December 30, 2010

So my PCP thinks I'm suicidal

I went for some follow-up blood work last week and asked my PCP to throw in a thyroid panel since I had been so cold intolerant. Didn't think anything was seriously wrong with me...I was just feeling the cold worse than I usually do. I also was tired, yes, but I had no sleep the night before. And I was a mite hungry since it was a fasting blood test. Maybe I wasn't the most chipper patient, but I certainly wasn't manifesting any signs of SI.

So I get a call on Christmas Day and it's my PCP following up on "my feeling down." I reassure her that I wasn't feeling down; I was cold, tired and hungry that day. I told her that I work as a psych nurse and I do understand her concern, especially since depression and suicide rates go up at this time of year. I also asked how my blood work was, and it was fantastic. The Zocor is working wonders.

Today I get a letter in the mail: please follow up with the PCP re my condition. Now I'm nervous...did the nurse not have my right lab results? So I call and ask what is going on. Turns out that apparently the PCP had wanted me to return in one week to follow-up on my "malaise." Either he didn't tell me, or did tell me but I was too cold, tired and hungry to remember. When I didn't show on that day, the phone call was made (and that nurse who called didn't mention anything about needing a follow-up) and the letter generated.

Meanwhile, this nurse is interrogating me: am I feeling OK? Feeling depressed? Thoughts of hurting myself or anyone else? Can I please return in the next couple of days just to follow up and make sure everything is good.

My first reaction was, "Oh, this is how it sounds when I ask my patients those same questions." It was weird being on the other end of that conversation.

I reassure this nurse that yes, I'm fine, no SI, no HI, will come by in the next two days, cross my heart and hope I didn't say the last part. But I will be spending my New Year's Eve at my PCP's reassuring them that I'm not about to off myself. I'm worried though...they're so serious about it, I'll bet I find myself being handed a script for Zoloft with a "let's just try it out and see what happens."

December 29, 2010

At least it was a nice thought

I'm always tickled when I go to the doctor's office (any doctor, really) and they plunk me on the scale: without fail, they start out by moving the bottom bar to 100.

"Thanks for the compliment, but start at 150."

At least I haven't hit the point where they have to start with the bottom bar at 200, though I've come close. Today at the gynecologist's office (I know, why are they weighing me there?), I came in at 198. In my defense, this was after breakfast and coffee and while fully dressed, shoes included. And things aren't that bad if I can still fit into Lane Bryant size 14. Seriously, I love that store: it's the only place in the world where I can fit into their smallest size of clothing.

Anyhow, I have no intention of stepping on my own scale until the last of my family leaves on the 4th. Until then, I'm just doing my best to eat sane...which has not been easy. I also started exercising again. I got on the treadmill today and put in 30 minutes of brisk walking. I felt pretty good afterwards...until the chub rub started burning. So much so that I had been planning to walk again tomorrow but now I'm rethinking it.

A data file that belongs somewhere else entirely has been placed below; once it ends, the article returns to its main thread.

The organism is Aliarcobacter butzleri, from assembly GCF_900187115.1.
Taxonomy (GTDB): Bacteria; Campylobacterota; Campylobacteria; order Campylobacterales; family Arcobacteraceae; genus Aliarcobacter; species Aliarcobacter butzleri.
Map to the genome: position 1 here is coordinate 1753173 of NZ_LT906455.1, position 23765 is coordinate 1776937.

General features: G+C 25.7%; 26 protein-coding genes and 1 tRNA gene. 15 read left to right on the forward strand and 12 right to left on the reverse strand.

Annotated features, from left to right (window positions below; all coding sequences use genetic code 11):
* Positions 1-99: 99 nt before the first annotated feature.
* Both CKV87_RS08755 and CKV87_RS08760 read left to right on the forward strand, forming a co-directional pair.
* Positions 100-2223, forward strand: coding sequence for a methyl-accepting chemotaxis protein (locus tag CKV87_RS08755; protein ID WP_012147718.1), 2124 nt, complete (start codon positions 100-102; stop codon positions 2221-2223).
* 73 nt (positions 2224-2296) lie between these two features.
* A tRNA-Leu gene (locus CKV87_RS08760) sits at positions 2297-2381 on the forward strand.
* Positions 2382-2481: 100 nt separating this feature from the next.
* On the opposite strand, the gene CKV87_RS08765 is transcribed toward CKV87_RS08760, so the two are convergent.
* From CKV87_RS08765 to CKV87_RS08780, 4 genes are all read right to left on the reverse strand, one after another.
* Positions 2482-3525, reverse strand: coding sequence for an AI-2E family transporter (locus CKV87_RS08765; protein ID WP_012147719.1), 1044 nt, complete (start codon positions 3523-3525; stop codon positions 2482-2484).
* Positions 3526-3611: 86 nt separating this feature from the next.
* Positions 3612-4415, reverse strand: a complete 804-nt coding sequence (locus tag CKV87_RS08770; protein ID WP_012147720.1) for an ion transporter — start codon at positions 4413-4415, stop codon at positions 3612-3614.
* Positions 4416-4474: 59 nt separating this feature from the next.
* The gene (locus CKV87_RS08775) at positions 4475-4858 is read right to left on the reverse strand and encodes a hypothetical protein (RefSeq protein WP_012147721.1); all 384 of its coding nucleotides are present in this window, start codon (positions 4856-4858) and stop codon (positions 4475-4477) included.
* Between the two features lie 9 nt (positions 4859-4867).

Oh well. I didn't get like this overnight, and I'm not going to undo it overnight.

The nursing part of the entry: I'm off for a few days, which is nice. My last day in I had to take care of the kiddies: the kids' unit day nurse called off so enter Meriwhen, the hospital's professional floater. It was a nice day. We didn't have a lot of snotty kids, but several newbies for a change...and one frequent flyer who is truly psychotic. The last time we met (during a prior admission) I was administering a shot to him. This time around he was more cooperative...but psychotic enough that working with him was a challenge. Time to bring out the psych textbook and refresh myself on a few topics.

December 22, 2010

Giving up for now

Decided that I'm just going to be fat and happy until after all the family leaves in early January, instead of trying to starve myself, overexert myself or beat myself up.  Doesn't mean I'm going to give myself license to overindulge...but I'm not going to stress over it. 

Having said that to myself...I feel better about myself.  I'm still overweight but I'm temporarily at peace with it.  Being at peace is a nice feeling, one that I haven't felt in a while.

Got my blood work back.  My cholesterol is back down to normal range:  184.  My thyroid is fine.  Waiting to hear from my doc to see if he still wants me on the simvastatin.

December 13, 2010


Got my student ID.  A very unflattering picture of me...but usually IDs are not meant to flattering.   And another visual reminder that I have to lose weight.  I'm trying to be good about what I'm eating...starvation isn't going to work, either physically or mentally.  I'm aiming for just being sensible.

The school's lab also lost my UDS.  Fortunately for me, I have ths slip from the lab verifying that I did take the UDS and that they have accepted my sample as legitimate.  Not sure what will happen next...unless they find the sample between now and orientation, I'll probably have to retest.  I'm not worried about any test as I know my sample will be clean, except possibly for some alcohol depending on whether I had a glass of wine the night before...and last I checked, I'm well over 21 and alcohol isn't illegal.  But I still feel like a criminal whenever I do a UDS.  Plus the fact I feel like the school thinks I'm sketchy, especially when they're told that I never showed for my drug screen when I actually did.   Oh well, that will get straightened out at orientation.